A ruinous depression awaits if we don’t up our game on testing

Given the difficulties the UK has faced in achieving even the present, inadequate scale of testing and tracing, this might seem a tall order. Yet it cannot be beyond the wit of the private sector to answer the call.

Against the damage currently being inflicted on economies, almost any cost is going to seem trivial.

“If we contrast a non-specific policy of social distance with a targeted policy guided by frequent testing that is equally effective at containing the virus,” says Romer, “how much more disruptive is the non-specific policy? Answer? Way more disruptive.”

What Romer’s simulations show is that if we use a test to determine who gets put into isolation, the fraction of the population that needs to be confined and isolated is dramatically smaller than the blanket approach of lockdown. “These benefits are available even with an imperfect test and without doing any contact tracing,” he argues. “An economy can survive with 10pc of the population in isolation. It can’t survive with 50pc.”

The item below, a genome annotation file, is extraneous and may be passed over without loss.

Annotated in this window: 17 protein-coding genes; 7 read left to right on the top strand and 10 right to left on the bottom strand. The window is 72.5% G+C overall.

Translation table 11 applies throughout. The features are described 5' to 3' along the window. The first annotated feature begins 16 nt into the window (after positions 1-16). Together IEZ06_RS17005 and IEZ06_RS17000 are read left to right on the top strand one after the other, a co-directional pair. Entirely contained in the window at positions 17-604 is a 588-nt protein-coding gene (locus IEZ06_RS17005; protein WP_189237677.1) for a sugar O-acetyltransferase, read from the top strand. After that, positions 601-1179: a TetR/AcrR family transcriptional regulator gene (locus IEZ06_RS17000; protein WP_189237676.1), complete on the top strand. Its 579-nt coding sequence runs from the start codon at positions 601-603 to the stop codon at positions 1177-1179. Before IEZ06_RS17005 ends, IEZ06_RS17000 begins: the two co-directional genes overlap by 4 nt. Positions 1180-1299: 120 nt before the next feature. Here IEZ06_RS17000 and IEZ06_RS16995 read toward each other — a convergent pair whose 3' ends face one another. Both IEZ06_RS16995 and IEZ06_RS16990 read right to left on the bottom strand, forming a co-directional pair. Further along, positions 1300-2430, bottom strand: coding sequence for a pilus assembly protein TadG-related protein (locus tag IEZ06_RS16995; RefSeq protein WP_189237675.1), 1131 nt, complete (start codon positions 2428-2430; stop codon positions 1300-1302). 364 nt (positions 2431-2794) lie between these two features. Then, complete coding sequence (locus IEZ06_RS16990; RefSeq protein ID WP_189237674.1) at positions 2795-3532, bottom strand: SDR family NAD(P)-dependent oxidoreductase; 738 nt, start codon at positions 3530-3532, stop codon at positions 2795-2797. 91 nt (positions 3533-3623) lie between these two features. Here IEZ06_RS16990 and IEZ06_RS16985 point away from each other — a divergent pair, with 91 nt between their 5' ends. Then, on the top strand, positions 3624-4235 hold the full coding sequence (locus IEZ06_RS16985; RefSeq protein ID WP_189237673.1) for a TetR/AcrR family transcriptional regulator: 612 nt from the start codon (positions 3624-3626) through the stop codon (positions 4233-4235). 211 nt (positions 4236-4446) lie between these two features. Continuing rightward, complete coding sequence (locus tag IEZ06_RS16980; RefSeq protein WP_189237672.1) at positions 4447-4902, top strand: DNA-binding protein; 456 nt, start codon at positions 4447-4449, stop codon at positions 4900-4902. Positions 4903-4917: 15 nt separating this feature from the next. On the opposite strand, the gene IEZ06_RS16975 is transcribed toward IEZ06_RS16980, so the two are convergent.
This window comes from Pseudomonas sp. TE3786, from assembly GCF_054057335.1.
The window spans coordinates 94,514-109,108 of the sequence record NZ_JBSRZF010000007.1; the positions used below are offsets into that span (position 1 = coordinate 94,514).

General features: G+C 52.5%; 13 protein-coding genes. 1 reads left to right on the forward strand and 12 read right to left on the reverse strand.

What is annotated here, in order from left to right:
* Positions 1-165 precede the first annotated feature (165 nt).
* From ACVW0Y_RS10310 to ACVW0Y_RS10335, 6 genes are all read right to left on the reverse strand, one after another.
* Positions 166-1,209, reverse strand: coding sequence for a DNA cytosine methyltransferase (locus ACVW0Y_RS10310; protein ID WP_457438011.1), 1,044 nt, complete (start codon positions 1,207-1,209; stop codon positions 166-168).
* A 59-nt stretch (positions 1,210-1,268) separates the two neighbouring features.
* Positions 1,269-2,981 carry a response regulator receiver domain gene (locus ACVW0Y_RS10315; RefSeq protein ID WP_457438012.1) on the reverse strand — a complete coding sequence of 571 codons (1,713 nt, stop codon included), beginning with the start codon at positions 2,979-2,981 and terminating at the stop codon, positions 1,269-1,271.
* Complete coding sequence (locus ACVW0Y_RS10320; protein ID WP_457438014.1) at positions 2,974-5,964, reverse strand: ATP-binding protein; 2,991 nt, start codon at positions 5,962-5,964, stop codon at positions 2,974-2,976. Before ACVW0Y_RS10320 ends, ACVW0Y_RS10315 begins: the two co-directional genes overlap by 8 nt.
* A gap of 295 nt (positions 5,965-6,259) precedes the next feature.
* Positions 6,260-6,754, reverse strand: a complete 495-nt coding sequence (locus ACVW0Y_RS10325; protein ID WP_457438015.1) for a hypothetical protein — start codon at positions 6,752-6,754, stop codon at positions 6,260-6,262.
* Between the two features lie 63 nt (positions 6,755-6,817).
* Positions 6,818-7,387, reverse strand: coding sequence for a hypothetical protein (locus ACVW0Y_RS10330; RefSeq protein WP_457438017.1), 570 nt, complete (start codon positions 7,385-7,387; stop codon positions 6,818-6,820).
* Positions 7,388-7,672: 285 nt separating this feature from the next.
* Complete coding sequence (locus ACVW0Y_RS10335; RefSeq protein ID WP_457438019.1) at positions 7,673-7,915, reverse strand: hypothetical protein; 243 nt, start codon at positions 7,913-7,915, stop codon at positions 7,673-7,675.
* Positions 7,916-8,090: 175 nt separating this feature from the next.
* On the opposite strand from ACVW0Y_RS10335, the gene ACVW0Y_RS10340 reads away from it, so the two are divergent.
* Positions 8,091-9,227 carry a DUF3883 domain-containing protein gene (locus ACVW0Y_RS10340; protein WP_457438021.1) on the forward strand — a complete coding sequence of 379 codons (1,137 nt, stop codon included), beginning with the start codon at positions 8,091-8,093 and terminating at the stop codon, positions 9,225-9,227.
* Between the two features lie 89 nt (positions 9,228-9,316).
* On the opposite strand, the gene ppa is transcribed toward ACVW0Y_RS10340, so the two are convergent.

As I say, all this is easier said than done. But though the Government’s Covid testing response has so far displayed a high level of incompetence which gives very little reason to believe it is ever going to get on top of the problem, it does belatedly seem to be following broadly the right path.

The focus on testing is plainly the right response, but it has to be at a level where tests are handed out like confetti, at the entrances to theatres and restaurants, or before passengers board a plane, and it needs to deliver close to instantaneous results.

The task needs approaching with all the resource and determination of a latter-day Manhattan Project, with industry re-engineered for the purpose. If we don’t, then a depression does indeed start to look all too possible, with disastrous geopolitical consequences as countries seek to pin the blame on one another.

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